The Republican National Convention in Cleveland just came to a close. While many expected it to be exceptionally chaotic, it was actually relatively tame.
But, while tensions did get high at times, and the rhetoric was indeed extreme, the event avoided any extreme instances of violence.
Much of this can be credited to the police, who exhibited incredible discipline and restraint throughout the week.
There were many protests against police brutality, and times when certain individuals, not necessarily linked to these protests, shouted obscenities at officers. But the police didn't flinch. They showed restraint and respect for people's rights.
In total, there were just 24 arrests the entire week, in spite of almost constant protests.
Indeed, if you ask people who were in Cleveland during the RNC how police conducted themselves, the consensus is pretty clear: Police did a fantastic job amid stressful and potentially violent circumstances during a politically divisive time when tensions between law enforcement and the public are also very high.
People of all backgrounds and ideologies seemed to agree on this.
Frank Ashbaugh, an anti-Trump protester from Pittsburgh who carried a sign with the word "Drumpf" surrounded by swastikas, was very positive about the demeanor of police throughout the RNC. He said,
[Police] have been fabulous here. They are well prepared, they have sufficient numbers, and their training seems to be very good. That's why we've had a relatively peaceful situation these last few days. I think they've done excellent work here at keeping the peace and being very fair-minded about all their interactions with all of us.
Janet DeSouza, a Navy veteran and proud Trump supporter who rode a bike adorned with a sign that said "Hillary for Prison," shared almost identical views to those of Ashbaugh. She said,
I'm from Cleveland, and I could not be more proud of my police department and the coordination with all of the other police agencies that are here. As you can see, I'm wearing a 'Blue Lives Matter' button… I couldn't be more proud from the chief of police all the way down to the rank and file. All of the officers that have been here… The mounted police, the dog squads, everybody on bike, everybody on foot… I'm just so proud.
Ashbaugh and DeSouza definitely disagree when it comes to Trump, but they were both very impressed with Cleveland police, among the many other departments from a number of states that also had a presence in the city during the convention.
Dontrell McFarland, a young resident of Cleveland who happened to work in the area where many of the protests occurred each day, also applauded how the police handled themselves.
I think it's been pretty good… [Cleveland] is violent… So I think they did a pretty good job with the police presence here and controlling the crowds.
Amnesty International also had a presence in Cleveland during the RNC. It sent in a team of independent human rights observers to monitor protests at the convention and make sure people's right to protest was protected.
Eric Ferrero, Deputy Executive Director for Strategic Communications and Digital Initiatives for Amnesty International, told Elite Daily,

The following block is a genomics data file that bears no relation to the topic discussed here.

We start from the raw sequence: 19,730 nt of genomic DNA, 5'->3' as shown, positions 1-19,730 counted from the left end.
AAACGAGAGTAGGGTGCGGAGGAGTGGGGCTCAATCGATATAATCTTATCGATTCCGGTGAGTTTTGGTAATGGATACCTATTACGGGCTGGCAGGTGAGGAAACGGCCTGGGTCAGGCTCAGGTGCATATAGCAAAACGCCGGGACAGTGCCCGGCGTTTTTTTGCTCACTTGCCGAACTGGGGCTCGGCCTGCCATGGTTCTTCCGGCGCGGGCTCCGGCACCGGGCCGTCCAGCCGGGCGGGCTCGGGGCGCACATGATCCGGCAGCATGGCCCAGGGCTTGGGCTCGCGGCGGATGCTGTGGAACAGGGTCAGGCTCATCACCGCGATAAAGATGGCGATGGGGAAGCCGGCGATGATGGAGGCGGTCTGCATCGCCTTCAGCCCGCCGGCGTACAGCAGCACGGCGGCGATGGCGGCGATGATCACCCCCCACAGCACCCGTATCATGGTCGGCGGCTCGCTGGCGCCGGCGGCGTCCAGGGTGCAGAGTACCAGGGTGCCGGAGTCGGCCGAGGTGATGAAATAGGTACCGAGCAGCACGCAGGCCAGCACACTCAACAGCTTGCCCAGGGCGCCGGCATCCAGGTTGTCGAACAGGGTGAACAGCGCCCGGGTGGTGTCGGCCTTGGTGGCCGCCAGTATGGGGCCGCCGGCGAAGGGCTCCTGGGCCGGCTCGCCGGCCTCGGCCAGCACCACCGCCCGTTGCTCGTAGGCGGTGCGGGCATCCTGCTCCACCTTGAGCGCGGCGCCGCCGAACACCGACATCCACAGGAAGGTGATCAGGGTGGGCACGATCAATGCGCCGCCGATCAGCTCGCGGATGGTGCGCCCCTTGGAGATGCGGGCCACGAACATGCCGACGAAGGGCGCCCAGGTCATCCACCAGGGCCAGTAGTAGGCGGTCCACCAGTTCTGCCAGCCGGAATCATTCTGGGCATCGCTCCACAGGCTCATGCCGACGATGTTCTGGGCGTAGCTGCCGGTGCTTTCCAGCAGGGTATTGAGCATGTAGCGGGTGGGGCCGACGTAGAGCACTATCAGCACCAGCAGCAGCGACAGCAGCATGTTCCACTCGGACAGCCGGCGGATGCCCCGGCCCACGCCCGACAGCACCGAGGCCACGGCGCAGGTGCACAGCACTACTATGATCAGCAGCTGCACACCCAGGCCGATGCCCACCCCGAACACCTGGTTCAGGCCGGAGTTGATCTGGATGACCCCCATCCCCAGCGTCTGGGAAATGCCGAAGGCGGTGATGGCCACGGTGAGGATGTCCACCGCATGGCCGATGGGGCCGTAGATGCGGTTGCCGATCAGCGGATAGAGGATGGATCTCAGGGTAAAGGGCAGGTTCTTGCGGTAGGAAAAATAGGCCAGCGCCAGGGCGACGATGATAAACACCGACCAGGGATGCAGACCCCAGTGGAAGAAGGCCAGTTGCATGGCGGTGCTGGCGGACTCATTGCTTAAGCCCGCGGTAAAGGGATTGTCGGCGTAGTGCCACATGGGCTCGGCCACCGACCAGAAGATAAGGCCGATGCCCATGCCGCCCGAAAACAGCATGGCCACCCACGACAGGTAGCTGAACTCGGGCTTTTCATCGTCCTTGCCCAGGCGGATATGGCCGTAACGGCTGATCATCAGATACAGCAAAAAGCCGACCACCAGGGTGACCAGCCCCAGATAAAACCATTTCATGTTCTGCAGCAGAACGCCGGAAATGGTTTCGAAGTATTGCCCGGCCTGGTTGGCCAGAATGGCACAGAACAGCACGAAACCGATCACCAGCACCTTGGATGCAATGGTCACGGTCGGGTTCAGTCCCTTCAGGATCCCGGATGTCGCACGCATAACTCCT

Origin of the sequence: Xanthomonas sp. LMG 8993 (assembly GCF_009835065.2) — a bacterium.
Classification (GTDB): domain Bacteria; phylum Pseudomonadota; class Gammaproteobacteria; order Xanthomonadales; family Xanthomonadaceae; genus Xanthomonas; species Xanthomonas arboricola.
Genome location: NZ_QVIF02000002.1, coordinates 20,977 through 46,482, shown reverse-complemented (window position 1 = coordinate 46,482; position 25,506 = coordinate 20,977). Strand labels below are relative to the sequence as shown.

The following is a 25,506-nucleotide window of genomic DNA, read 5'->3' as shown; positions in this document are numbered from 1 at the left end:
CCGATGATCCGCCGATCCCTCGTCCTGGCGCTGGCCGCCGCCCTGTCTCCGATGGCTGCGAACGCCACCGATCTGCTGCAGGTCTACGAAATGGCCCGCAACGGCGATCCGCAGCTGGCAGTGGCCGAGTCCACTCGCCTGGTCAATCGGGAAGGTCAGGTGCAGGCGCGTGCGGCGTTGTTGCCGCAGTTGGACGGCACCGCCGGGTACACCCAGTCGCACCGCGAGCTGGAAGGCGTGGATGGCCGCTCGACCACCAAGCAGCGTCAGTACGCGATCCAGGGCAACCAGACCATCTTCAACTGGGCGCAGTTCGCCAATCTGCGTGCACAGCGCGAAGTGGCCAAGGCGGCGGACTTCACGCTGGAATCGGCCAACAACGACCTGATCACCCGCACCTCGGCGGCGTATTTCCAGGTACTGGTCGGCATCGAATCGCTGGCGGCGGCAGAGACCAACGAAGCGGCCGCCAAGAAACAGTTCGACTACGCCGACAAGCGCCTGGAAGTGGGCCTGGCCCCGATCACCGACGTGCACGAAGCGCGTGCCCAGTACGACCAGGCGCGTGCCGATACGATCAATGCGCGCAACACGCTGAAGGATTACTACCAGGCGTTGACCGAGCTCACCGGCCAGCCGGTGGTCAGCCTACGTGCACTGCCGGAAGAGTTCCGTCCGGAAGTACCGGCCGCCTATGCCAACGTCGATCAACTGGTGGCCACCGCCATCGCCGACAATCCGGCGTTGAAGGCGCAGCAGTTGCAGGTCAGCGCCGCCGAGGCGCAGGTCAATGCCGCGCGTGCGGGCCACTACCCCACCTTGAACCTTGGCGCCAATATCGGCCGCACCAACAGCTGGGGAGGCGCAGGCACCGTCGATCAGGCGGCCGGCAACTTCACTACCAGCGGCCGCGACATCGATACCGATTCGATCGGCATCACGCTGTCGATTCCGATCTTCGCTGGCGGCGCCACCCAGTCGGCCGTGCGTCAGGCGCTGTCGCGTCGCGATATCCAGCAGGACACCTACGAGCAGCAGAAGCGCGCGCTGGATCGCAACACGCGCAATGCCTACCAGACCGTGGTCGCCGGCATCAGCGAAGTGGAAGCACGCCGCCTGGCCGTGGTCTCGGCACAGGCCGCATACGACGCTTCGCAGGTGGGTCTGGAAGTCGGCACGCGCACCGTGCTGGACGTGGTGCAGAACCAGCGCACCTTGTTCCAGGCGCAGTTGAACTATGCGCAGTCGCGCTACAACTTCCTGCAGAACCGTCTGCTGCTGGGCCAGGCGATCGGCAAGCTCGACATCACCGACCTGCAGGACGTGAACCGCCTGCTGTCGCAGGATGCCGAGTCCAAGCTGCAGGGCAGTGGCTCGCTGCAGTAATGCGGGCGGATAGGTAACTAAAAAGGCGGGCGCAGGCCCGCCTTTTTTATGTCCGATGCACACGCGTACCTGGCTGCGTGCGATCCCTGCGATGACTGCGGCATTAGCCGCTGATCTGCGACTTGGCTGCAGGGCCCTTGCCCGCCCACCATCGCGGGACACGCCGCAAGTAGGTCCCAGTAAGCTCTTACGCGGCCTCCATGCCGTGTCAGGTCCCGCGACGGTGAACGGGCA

We decided to send a delegation to both conventions, really for a combination of two reasons: both the increasingly heated rhetoric from both sides during this campaign season, combined with recent cases where the right to protest has been infringed upon in the US. We had a dozen trained human rights observers there all week, and they'll be in Philadelphia all next week.
According to Ferrero, what the observers saw was mostly positive. In his words,
For the most part, police protected people's right to protest peacefully at the convention. I think we saw a number of instances through the week where police were insuring that protesters could move safely through the streets, where they were helping ensure that opposing groups of protesters could all be safe and all express their view. The way that police managed [the opposing factions of protesters], people with widely varying views were still able to protest. We also saw there were times that protesters began to hold demonstrations or marches that were not planned or permitted and police ensured they were able to safely to do that while other people could still move through the city and get their business done.
This does not mean there wasn't room for improvement in terms of how the event was handled, and there were some concerns regarding what Ferrero described as "the sheer volume of police presence." In other words, there was an extraordinary number of officers out and about all week. The city felt much like a police state.
This is somewhat understandable given concerns over safety, but, as Ferrero put it,
Sometimes there were more police than protesters. The reason you want to keep an eye on that is to make sure the size of the force isn't squelching people's free expression or free speech.
Overall, however, at a time when recent tragedies have caused our country to ask some tough questions about the relationship between law enforcement and the public, it seems most would agree the police in Cleveland displayed extremely admirable conduct during the RNC.